“But it didn’t give us all the reports we needed, so they hired a programmer,” said Wieda.
Then in 1989, ECC purchased the current interactive Student Information System known as Colleague.
“This system contains modules for admissions, registration, financial aid, business office, human resources and many others,” said Wieda. “Grades are now stored and retrieved electronically.
“Once we had this system in place we hired some individuals to take the information on the transcript cards and enter that information into the computer system. This allowed us to view all student records from 1969 to the present.”
A complete rewrite of the Colleague system was made in 1999 and since then there have been continuous updates and upgrades to the system.
“It doesn’t look anything like when we first started,” Wieda remarked.
The benefit of technology is usually the improved work flow and access to information, and that has certainly been the case with the evolution at ECC, said Wieda.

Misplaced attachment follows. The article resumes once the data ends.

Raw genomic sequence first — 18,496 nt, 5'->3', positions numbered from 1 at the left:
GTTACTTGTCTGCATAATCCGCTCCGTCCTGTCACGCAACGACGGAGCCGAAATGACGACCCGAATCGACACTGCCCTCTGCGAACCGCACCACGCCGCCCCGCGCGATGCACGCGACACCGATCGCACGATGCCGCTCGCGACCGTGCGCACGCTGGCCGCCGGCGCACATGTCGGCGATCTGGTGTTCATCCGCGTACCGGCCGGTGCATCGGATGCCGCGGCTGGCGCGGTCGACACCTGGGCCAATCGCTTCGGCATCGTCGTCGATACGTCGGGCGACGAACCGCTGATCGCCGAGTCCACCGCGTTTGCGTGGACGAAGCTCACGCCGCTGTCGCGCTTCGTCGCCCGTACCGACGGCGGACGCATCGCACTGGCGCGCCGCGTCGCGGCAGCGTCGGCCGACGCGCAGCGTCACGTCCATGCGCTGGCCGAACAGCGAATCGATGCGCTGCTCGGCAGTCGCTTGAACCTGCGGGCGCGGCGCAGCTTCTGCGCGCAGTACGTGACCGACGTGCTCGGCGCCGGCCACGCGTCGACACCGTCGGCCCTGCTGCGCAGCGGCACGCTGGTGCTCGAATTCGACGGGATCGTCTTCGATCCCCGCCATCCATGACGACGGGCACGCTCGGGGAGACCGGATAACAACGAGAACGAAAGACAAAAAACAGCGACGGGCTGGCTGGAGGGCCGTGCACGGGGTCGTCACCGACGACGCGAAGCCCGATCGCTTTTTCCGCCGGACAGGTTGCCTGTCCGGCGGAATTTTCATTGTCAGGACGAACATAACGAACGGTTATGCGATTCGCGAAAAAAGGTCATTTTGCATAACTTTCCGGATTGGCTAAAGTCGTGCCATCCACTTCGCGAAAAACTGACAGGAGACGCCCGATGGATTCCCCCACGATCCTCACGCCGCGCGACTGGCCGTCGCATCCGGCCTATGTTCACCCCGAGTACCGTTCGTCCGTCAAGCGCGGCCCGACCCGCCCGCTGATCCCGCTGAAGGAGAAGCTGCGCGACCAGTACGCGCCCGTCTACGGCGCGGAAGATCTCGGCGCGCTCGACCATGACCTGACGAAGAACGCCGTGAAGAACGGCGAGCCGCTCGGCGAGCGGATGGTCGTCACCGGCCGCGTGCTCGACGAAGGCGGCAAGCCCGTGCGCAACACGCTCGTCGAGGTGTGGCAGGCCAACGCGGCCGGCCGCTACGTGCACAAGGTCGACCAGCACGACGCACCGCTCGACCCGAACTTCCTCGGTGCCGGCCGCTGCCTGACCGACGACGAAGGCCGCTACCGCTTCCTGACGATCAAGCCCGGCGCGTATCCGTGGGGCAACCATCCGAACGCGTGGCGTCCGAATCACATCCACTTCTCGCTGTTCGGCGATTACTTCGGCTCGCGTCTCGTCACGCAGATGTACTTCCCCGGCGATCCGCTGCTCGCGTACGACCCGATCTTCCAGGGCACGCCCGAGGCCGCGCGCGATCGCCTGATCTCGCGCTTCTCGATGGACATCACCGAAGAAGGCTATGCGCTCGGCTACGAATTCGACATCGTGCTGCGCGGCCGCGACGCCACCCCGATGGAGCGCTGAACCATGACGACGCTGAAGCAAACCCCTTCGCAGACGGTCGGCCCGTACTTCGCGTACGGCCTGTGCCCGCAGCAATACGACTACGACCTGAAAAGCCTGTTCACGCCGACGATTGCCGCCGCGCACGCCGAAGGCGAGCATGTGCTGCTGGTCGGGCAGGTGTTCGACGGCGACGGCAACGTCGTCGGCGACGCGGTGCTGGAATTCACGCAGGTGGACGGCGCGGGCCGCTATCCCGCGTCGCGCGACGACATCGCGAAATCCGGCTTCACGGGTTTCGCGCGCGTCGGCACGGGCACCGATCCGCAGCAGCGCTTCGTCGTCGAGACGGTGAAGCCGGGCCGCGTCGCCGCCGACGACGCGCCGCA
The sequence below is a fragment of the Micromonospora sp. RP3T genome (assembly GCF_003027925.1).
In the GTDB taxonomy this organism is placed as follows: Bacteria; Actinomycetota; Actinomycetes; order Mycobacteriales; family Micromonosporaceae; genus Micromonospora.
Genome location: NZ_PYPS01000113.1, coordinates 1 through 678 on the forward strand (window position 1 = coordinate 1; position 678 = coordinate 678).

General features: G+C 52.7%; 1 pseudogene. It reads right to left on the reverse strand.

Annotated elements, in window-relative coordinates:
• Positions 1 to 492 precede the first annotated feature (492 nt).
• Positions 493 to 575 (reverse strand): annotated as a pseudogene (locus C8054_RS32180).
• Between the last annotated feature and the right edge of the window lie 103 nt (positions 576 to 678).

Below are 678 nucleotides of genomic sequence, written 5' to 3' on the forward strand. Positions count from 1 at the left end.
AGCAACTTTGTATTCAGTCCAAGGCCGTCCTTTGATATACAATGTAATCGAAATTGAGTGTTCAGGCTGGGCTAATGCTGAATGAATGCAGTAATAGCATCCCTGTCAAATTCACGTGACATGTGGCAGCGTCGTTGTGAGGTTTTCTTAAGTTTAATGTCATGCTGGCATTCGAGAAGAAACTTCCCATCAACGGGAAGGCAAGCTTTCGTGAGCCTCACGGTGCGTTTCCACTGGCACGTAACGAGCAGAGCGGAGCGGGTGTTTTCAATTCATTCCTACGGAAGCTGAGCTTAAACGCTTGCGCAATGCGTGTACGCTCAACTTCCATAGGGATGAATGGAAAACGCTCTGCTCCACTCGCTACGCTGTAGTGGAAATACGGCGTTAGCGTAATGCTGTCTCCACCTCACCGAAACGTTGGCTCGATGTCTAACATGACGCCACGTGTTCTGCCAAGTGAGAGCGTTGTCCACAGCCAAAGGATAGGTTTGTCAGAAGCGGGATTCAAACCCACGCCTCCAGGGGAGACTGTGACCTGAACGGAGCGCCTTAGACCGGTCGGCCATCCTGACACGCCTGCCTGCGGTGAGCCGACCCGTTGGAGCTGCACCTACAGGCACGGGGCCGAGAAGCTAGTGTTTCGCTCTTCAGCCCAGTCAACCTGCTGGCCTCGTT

“We used to have to print grade rosters, and the instructors would have to write their grades on those rosters. Then we’d have to key them (the grades) in.
“Then we went to a scan sheet, which the instructors, again, would have to list the grades and fill in the bubbles, and we’d have to scan those.
“Now the instructors enter the grades themselves. I don’t even have to send rosters. They just do it,” said Wieda. “The only part I’m involved in is trying to get the grades in.”
That involves mostly emailing and continuing to contact the division chairs to put pressure on those instructors who haven’t yet posted their grades.
Likewise, students are issued a student account which enables them to view their grades and student demographics through their eCentral accounts. Students can now register online and even request a transcript 24-7, since ECC went to online transcript ordering through the National Student Clearinghouse.
“We get an email saying this student is requesting a transcript be sent, we send it out, the clearinghouse notifies the student when it’s been sent or if there is a hold on their record,” said Wieda. “We’ve just gone to that since January, but it’s cut down on a lot of phone calls.”